• 6 Ways to Save Money on Utilities

    June 29, 2018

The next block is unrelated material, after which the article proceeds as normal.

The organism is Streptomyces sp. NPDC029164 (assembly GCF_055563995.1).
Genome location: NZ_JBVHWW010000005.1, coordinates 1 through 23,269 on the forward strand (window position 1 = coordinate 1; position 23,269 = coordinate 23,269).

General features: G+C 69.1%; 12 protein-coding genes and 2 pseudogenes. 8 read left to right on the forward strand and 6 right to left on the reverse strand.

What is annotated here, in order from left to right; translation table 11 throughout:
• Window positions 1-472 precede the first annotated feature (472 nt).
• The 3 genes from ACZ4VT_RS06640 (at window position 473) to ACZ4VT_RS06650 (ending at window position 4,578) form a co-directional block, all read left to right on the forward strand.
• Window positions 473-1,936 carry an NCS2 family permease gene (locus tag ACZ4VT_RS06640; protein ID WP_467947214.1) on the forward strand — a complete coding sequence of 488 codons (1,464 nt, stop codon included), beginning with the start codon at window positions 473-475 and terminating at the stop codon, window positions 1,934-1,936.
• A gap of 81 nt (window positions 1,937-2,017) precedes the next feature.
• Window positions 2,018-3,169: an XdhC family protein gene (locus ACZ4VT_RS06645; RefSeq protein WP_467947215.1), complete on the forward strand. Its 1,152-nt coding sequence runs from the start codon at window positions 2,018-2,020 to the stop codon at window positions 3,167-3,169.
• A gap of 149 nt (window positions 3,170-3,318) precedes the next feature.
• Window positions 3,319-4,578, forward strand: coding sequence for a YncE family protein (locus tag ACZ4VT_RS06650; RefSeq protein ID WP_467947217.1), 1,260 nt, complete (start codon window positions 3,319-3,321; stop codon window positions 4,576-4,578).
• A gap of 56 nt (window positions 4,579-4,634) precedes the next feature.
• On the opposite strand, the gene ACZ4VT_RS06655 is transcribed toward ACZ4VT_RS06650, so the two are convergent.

I don’t know about you but I love spending money and always get really excited when I get my latest utility bill. That might not be a serious statement but what is serious is saving money. Saving money on utilities can help you save up for the stuff you really need, like the complete DVD box set of an obscure 80’s show, or a talking fish that hangs on your wall. Below are a few tips that will save you money so you can hear the sweet songs of that fish in no time. Pack the Dishwasher A good way to start saving money on utilities is to get the most out of your appliances. Never run a dish washer with anything less than a full load. Try hand washing large pots, pans, and dishes as well. These take up a considerable amount of space in dishwashers and if you have more space available, you won’t have to run the dishwasher as often. You can let your dish washer do the heavy lifting as well by skipping any pre-rinsing. By doing this alone you can save up to $70 a year. Air drying your plates and utensils can also be just as beneficial. Thermostats By adjusting your thermostat just 1 degree, you can save up to 3% on your utility bill. Lowering your AC while you’re away and raising it again once you get home can be a good routine to develop. Conversely, this works for heat as well during the winter months. Programmable thermostats can also make a significant difference. They pay for themselves over time as they can save you up to 10% of your bill. Conserve Water Conserving water may mean altering some common habits. For instance, make sure the water isn’t running while brushing your teeth or shaving. I love long showers as much as the next person, but they can definitely show up on your next utility bill.  However, while a typical shower can take up to 7.55 gallons of water, a bath generally uses about 20. When it comes to watering your lawn, make sure to not over water. If you have a sprinkler system, make sure it doesn’t turn on more than it needs to.  Also, try watering your lawn in the morning, before the sunniest and hottest hours of the day so water doesn’t evaporate as quickly. Insulation Poor quality or no insulation at all can make your home colder in the winter and warmer in the summer. Proper insulation is especially important in your attic. If you have an older water heater, insulating it can prevent heat loss by 25-45%. This means your water will be heated with much greater efficiency. Adding draft door stoppers, (cylinder looking objects that stretch along the bottom of your door), can help keep heat in the rooms and help regulate the temperature as well. If you don’t have any draft stoppers, towels can work just as well. Ceiling Fans Not only are ceiling fans cheaper to run, they cool rooms during the summer and circulate warm air in the winter. Many people wouldn’t consider turning their fan on in the winter, however, they can be quite helpful. Some fans are capable of running clockwise and counter-clockwise as well. By spinning clockwise in the winter months, the fans pulls air up into the room, rather than blowing air down on you. All these tips are useful to know!  Even by just doing a few of them, they can keep more money in your wallet and maybe another singing fish for your wall! Pumps! And last but certainly not least, nothing is more satisfying than saving money on pumps! You can save money right off the bat by finding the pump you need on We carry the most trustworthy pumps at some of the lowest prices in the industry. Or if you have a well pump and want to save money, make sure you have the right well tank for your pump. A bigger well tank, such as the Amtrol WX302, would prevent your well pump from turning on as frequently. This will save you energy and money on your next utility bill. With all these tips you'll have that singing fish on your wall in no time! sales specialists are standing by to help you find the right pump or part, as well as to provide price quotes, stocking availability and shipping information. Call our toll free number 1-800-429-0800 to speak to an expert today.